They’re back ladies and gentlemen. The lovable insecure Charlie Brown and his loyal beagle, Snoopy, along with the rest of the famous peanuts gang stole our hearts yet again.
Charlie Brown is back in all of his glory — or should we say failures. In The Peanuts Movie, this historical character proves that he is not too old-fashioned for contemporary audiences. This tribute film — written by son Craig Schulz and grandson Bryan Schulz of Peanuts creator Charles M. Schulz, proves it deserves it’s rightful spot in pop culture.
The Peanuts Movie revolves around the lovable loser Charlie Brown (voiced by Noah Schnapp) as he attempts to woo the new girl at school, longtime fans will know the reoccurring character. He tries to impress her with a false self, but fails miserably — and not to mention it’s always in front of the whole school. “Good grief!” Again and again he tries to get the courage to get the attention of the “Little Red-Haired Girl”, but winds up learning more about his honest, loving and pure heart.
While Charlie is trying to win the love of his life, his trusty sidekick, Snoopy, is off dreaming up a high-flying fairytale of his own. The pup has found his alter-ego, the WWI Flying Ace, and brings along his yellow-feather pal, Woodstock. The dog sets out to pursue his greatest nemesis, the Red Baron, and win the heart of his very own love interest — the French poodle, Fifi (Kristin Chenoweth).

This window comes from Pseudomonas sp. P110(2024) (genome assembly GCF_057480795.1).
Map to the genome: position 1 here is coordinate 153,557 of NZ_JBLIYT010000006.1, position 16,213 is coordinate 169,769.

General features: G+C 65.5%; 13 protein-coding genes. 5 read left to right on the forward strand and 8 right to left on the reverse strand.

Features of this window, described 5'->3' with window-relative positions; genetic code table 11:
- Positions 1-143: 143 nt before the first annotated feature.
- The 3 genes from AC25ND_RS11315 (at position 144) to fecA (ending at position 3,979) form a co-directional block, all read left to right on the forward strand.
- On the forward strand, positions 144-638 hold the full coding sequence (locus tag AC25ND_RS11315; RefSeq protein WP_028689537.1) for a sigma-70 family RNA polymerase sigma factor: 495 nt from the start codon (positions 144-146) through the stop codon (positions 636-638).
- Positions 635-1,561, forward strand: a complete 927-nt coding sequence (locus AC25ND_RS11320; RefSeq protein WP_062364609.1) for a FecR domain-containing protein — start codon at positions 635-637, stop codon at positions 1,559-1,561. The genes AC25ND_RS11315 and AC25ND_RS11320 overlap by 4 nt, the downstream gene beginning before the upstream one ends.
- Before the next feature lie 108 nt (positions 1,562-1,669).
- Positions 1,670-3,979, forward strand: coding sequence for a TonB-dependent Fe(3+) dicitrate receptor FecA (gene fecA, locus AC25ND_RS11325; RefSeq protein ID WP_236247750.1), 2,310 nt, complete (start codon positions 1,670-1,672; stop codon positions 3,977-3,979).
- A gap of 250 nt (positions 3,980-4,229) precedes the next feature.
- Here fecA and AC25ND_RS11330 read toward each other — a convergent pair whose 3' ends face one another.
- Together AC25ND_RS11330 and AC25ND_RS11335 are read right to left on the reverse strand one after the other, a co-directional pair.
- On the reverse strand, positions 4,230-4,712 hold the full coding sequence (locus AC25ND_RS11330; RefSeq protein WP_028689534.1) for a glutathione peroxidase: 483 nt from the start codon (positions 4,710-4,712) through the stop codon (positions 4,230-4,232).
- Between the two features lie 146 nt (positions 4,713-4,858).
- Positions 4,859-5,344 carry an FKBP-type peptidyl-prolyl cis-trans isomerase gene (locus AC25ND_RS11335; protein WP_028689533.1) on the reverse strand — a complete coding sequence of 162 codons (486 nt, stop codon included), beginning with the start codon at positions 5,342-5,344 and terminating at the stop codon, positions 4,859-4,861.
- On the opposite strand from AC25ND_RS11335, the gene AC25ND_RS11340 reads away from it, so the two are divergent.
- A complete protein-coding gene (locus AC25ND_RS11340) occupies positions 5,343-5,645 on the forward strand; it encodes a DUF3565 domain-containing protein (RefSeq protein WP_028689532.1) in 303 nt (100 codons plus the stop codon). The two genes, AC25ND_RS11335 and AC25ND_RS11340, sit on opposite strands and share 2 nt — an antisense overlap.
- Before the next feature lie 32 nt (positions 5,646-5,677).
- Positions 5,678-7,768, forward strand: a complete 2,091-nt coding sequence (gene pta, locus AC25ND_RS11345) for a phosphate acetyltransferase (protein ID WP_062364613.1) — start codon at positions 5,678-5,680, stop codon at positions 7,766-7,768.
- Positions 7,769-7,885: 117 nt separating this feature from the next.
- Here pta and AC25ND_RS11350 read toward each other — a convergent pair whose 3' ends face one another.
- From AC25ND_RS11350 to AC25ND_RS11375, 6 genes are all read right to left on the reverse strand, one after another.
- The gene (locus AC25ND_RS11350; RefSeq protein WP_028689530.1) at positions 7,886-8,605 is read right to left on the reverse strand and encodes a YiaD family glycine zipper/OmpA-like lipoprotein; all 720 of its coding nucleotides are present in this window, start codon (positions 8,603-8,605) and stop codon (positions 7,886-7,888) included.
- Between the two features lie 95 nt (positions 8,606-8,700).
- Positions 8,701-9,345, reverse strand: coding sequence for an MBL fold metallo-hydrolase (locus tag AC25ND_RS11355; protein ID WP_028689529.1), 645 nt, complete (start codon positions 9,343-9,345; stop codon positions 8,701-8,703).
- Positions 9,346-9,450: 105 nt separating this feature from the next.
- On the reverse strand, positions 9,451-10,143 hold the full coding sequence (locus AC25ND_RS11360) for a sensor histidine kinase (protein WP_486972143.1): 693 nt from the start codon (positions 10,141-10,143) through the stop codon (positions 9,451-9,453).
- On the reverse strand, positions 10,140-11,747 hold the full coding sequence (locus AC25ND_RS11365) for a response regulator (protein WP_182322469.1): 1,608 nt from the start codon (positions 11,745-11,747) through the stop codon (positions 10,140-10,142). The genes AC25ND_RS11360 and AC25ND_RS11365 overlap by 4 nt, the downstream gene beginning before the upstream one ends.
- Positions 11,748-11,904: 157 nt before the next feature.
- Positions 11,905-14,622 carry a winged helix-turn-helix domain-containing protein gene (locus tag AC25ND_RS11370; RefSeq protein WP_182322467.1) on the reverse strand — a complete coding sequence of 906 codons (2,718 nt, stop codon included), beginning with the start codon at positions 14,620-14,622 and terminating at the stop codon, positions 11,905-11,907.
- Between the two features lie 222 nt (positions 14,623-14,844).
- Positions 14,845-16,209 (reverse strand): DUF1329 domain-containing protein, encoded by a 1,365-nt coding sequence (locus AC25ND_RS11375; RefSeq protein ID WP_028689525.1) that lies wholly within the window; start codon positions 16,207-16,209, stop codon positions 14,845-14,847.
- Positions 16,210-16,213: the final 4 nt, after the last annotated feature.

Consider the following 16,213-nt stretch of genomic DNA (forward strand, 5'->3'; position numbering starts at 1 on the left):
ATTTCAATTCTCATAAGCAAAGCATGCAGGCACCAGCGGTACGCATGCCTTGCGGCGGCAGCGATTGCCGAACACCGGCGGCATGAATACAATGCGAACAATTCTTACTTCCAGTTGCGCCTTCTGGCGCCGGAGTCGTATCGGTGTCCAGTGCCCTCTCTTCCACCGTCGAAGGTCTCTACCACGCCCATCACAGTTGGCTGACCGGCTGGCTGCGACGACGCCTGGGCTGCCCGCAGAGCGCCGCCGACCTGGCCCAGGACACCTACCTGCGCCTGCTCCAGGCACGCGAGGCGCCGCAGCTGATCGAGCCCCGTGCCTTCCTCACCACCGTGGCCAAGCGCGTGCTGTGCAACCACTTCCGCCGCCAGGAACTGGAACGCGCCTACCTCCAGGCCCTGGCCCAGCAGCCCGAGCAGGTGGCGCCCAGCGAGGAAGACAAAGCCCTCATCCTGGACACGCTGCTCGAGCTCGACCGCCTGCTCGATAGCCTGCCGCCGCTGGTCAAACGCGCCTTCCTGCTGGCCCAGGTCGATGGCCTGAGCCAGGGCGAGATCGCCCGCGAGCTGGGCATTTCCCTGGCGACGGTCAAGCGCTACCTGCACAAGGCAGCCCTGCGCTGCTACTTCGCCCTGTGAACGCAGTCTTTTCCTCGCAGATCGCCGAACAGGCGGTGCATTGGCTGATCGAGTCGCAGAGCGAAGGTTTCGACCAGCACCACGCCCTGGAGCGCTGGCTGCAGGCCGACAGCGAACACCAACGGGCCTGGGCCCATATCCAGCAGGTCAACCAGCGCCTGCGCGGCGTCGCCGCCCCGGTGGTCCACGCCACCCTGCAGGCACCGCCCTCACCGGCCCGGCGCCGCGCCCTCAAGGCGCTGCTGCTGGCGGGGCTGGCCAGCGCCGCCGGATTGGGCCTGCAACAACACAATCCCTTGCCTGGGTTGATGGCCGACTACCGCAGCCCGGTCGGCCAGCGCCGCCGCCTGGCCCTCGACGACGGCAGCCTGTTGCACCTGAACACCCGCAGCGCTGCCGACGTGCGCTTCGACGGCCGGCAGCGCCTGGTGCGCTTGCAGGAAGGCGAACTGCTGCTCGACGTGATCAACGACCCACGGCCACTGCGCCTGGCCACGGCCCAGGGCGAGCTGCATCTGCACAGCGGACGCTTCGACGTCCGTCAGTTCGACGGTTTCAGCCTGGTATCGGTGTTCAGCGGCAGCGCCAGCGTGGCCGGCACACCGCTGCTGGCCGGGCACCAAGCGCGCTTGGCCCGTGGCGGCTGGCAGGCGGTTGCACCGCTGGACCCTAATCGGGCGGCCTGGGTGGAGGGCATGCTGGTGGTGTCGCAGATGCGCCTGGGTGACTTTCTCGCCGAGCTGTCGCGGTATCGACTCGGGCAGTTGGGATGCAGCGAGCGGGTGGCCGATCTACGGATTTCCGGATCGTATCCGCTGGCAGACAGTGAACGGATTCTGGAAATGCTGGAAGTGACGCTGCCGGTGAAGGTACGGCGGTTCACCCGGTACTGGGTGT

In a day and age where doctor bills can run you a pretty penny, it’s nice to see that Lucy (Hadley Belle Miller) still dishes out psychobabble for only a nickel — yes, only five cents folks. Or the fact that Peppermint Patty and her assistant Marcie continue to be quite the odd pairing of besties. It was also refreshing to know that the bubbly little Sally still crushing hard on her sweet baboo, Linus, and that Snoopy never lost his groove.
This nostalgic and faithful rendition of the beloved Peanuts gang offers plenty for older fans to enjoy, I just know if it will be about the same feelings for the younger generations. I personally love these adorable characters and all they stand for, but sitting in the screening surrounded by almost 30 school children decked out in Peanuts apparel, I realized this didn’t bring the laughs I had expected. Children remained silent during scenes that should have brought about a round of chuckles. It may have to do with the pace of the film and the subtle jokes — a trip and fall just doesn’t do it for kids anymore. As for the technical aspects, the animators nailed it. They successfully brought the newsprint drawings to 3D life with colorful and creative scenes. All in all, I give this movie the credit it deserves, 4 stars out of 5. It’s a feel good movie for anyone who tried and failed, but tried again. I just hope that the new generations come to appreciate the lovable characters that we all have come to know and love for so many years.
The Peanuts Movie opens on Nov. 6, 2015.
HollywoodLifers — are you going to go see The Peanuts? Tell us below!
— Brittany King